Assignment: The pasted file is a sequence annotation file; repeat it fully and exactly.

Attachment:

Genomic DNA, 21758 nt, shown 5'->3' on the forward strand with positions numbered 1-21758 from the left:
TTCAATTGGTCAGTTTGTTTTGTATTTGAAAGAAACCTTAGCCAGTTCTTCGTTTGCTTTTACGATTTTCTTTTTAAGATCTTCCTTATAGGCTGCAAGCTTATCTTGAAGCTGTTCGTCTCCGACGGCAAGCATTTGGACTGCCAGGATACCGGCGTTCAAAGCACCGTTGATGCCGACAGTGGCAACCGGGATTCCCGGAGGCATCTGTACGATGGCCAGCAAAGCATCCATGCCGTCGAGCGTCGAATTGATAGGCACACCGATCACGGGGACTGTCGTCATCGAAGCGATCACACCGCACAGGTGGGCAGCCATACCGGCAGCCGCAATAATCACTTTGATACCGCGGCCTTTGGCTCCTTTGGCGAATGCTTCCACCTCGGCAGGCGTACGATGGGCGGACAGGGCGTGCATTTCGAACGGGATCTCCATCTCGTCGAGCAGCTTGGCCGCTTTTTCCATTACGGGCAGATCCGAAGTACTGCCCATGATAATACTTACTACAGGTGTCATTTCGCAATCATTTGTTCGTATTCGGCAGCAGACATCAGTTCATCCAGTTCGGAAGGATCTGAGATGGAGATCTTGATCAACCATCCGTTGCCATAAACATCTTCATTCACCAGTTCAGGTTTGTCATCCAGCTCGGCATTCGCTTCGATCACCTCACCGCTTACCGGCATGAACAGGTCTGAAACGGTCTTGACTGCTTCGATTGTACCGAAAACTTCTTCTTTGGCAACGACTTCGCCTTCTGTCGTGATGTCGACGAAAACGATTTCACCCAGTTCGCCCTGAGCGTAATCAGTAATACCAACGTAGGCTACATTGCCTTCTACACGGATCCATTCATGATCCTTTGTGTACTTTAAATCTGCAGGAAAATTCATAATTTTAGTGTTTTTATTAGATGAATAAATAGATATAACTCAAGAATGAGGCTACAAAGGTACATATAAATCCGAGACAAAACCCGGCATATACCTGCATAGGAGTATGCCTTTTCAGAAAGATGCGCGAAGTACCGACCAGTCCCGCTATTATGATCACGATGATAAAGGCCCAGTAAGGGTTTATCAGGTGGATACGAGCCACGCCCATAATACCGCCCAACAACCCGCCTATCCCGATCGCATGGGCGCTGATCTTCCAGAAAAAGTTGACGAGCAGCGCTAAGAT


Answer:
Genomic DNA, 21758 nt, shown 5'->3' on the forward strand with positions numbered 1-21758 from the left:
TTCAATTGGTCAGTTTGTTTTGTATTTGAAAGAAACCTTAGCCAGTTCTTCGTTTGCTTTTACGATTTTCTTTTTAAGATCTTCCTTATAGGCTGCAAGCTTATCTTGAAGCTGTTCGTCTCCGACGGCAAGCATTTGGACTGCCAGGATACCGGCGTTCAAAGCACCGTTGATGCCGACAGTGGCAACCGGGATTCCCGGAGGCATCTGTACGATGGCCAGCAAAGCATCCATGCCGTCGAGCGTCGAATTGATAGGCACACCGATCACGGGGACTGTCGTCATCGAAGCGATCACACCGCACAGGTGGGCAGCCATACCGGCAGCCGCAATAATCACTTTGATACCGCGGCCTTTGGCTCCTTTGGCGAATGCTTCCACCTCGGCAGGCGTACGATGGGCGGACAGGGCGTGCATTTCGAACGGGATCTCCATCTCGTCGAGCAGCTTGGCCGCTTTTTCCATTACGGGCAGATCCGAAGTACTGCCCATGATAATACTTACTACAGGTGTCATTTCGCAATCATTTGTTCGTATTCGGCAGCAGACATCAGTTCATCCAGTTCGGAAGGATCTGAGATGGAGATCTTGATCAACCATCCGTTGCCATAAACATCTTCATTCACCAGTTCAGGTTTGTCATCCAGCTCGGCATTCGCTTCGATCACCTCACCGCTTACCGGCATGAACAGGTCTGAAACGGTCTTGACTGCTTCGATTGTACCGAAAACTTCTTCTTTGGCAACGACTTCGCCTTCTGTCGTGATGTCGACGAAAACGATTTCACCCAGTTCGCCCTGAGCGTAATCAGTAATACCAACGTAGGCTACATTGCCTTCTACACGGATCCATTCATGATCCTTTGTGTACTTTAAATCTGCAGGAAAATTCATAATTTTAGTGTTTTTATTAGATGAATAAATAGATATAACTCAAGAATGAGGCTACAAAGGTACATATAAATCCGAGACAAAACCCGGCATATACCTGCATAGGAGTATGCCTTTTCAGAAAGATGCGCGAAGTACCGACCAGTCCCGCTATTATGATCACGATGATAAAGGCCCAGTAAGGGTTTATCAGGTGGATACGAGCCACGCCCATAATACCGCCCAACAACCCGCCTATCCCGATCGCATGGGCGCTGATCTTCCAGAAAAAGTTGACGAGCAGCGCTAAGAT